Lottery.com has announced the departure of five employees, including four members of its Board, in a recent SEC filing.
The firm has been mired in negativity over the past few months, mainly owing to the overstating of its available unrestricted cash balance by $30m, as well as the decline of its shares which had dropped by 17% recently.
Lottery.com CEO Tony DiMatteo resigned as CEO in July and shortly after it was reported that the company was $425,000 behind on the payroll and was beginning to furlough employees.
The following month Lottery.com expressed ‘substantial’ doubts over its future amid failure to file its quarterly report for the period ended June 30, 2022, by the prescribed date of August 15.
Lottery.com also received notice from NASDAQ that its shares could be delisted by the end of August, should the firm again fail to submit its financial report for the second quarter.
Now, the company has admitted it is in further breach of NASDAQ rules after its Board was reduced from five members to one – Richard Kivel.
Lisa Borders, Steven Cohen, William Thompson, and DiMatteo – who stayed on as a Consultant – have all resigned this month.
Borders served as the Chair of the Nominating and Governance Committee, a member of the Compensation Committee, and as a member of the Audit Committee.
Cohen was Co-Chair of the Board and also a member of the Audit Committee, while Thompson served as the Chair of the Audit Committee and as a member of the Compensation Committee.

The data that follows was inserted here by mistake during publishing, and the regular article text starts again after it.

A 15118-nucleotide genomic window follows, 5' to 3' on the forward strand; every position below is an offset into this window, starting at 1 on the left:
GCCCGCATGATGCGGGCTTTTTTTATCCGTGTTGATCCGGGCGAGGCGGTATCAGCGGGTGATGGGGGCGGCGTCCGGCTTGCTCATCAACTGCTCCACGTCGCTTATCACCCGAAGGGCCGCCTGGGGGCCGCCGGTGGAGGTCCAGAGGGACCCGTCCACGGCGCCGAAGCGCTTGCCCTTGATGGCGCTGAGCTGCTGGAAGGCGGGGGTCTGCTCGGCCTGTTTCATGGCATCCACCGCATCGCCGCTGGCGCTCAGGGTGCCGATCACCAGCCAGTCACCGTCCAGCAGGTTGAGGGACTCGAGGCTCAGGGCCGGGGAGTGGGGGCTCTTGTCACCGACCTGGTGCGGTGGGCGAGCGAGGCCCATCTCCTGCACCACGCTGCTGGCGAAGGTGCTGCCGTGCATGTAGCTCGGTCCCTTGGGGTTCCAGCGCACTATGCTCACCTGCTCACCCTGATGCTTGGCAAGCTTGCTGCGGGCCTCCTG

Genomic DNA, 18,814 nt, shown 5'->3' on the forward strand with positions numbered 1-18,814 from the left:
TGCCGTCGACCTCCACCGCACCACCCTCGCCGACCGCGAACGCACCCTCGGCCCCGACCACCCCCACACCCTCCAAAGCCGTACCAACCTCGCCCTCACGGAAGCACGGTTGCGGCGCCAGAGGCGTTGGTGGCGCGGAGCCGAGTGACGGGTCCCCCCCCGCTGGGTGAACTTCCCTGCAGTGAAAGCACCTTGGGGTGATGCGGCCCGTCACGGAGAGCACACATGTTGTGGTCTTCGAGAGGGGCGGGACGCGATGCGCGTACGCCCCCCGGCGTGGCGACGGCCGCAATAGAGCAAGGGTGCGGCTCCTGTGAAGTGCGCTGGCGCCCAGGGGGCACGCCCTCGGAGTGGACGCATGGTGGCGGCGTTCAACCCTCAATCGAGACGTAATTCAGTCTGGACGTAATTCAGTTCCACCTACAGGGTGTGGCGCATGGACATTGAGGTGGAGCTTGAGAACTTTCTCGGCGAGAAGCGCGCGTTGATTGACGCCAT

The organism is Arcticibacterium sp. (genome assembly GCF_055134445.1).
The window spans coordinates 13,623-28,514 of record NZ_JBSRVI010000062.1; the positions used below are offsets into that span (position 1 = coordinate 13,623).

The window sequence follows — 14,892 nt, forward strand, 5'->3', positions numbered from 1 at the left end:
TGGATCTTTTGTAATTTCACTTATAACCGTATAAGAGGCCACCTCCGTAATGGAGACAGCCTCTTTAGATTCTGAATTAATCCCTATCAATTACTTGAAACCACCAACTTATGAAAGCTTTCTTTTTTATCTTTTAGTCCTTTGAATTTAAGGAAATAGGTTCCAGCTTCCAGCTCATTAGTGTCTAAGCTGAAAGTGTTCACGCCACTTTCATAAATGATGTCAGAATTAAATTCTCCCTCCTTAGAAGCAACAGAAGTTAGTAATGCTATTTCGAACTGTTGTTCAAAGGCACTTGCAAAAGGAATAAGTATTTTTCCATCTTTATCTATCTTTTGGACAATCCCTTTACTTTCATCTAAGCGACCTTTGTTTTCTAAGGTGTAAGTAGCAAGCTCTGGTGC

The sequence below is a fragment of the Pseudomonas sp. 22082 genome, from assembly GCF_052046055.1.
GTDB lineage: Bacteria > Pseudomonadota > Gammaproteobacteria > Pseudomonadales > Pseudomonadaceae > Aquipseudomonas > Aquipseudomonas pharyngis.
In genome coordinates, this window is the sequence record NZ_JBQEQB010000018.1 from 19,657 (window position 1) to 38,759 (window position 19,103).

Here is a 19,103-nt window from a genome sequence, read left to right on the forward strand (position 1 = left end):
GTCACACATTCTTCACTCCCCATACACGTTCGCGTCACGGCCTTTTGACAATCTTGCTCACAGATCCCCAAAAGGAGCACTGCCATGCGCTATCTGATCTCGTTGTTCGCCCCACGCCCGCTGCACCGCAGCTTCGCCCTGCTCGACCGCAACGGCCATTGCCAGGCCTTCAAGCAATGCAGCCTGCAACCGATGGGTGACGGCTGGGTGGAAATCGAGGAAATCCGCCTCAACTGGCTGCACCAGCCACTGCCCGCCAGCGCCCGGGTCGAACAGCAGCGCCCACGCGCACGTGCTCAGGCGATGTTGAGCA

All three indicated that their decision to quit the company was ‘related to recent Board practices’.
Lottery.com recently entered into a Term Sheet with Woodford Eurasia Assets, which secured the company a $2.5m convertible loan with the promise of a further $50m.
The $2.5m convertible loan is equal to 15% of the issued shares and comes at a 25% discount to the average share price for the past 10 days.
Borders wrote in her resignation letter: “Over the last few months, I have worked diligently on behalf of the shareholders and uncovered potentially inappropriate activity, as referenced in our 8-K filings.
“However, my eﬀorts to perform as a fiduciary in evaluating opportunities for the company’s return to normal operation have been consistently obstructed by opaque and contrived processes, singular relationships, and a dysfunctional board environment.”
She added: “Most recently, a request for additional time to review and understand research on the ‘red flags’ from the Compliance team about a potential investor was met with threats to hold an oﬃcial Board meeting without all board members present. In this instance, a meeting was held that violated the requirements of the corporate By-Laws. I did not attend this meeting.
“The need and desire to perform appropriately rigorous due diligence on behalf of the shareholders was thwarted.”
In a separate letter, Cohen said the Woodford proposal “seemingly provides much-needed financing but also contained a number of provisions that, in my view, required meaningful deliberation and further negotiation”.
Lottery.com’s statement confirmed that it is ‘no longer in compliance with the Nasdaq Listing Rule 5605(b)(1), which requires a majority of the Board to be comprised of Independent Directors as defined in Rule 5605(a)(2), and Nasdaq Listing Rule 5605(c)(2), which requires the Audit Committee of the Board to consist of at least three members, each of whom is an independent director under the Nasdaq Listing Rules and who meets heightened independence standards for Audit Committee members’.
Lottery.com has stated that it is working ‘diligently’ to identify and appoint new independent directors ‘as soon as practicable’.
Additionally, Kathryn Lever resigned as Chief Legal Officer (CLO), Chief Operating Officer (COO) and Secretary.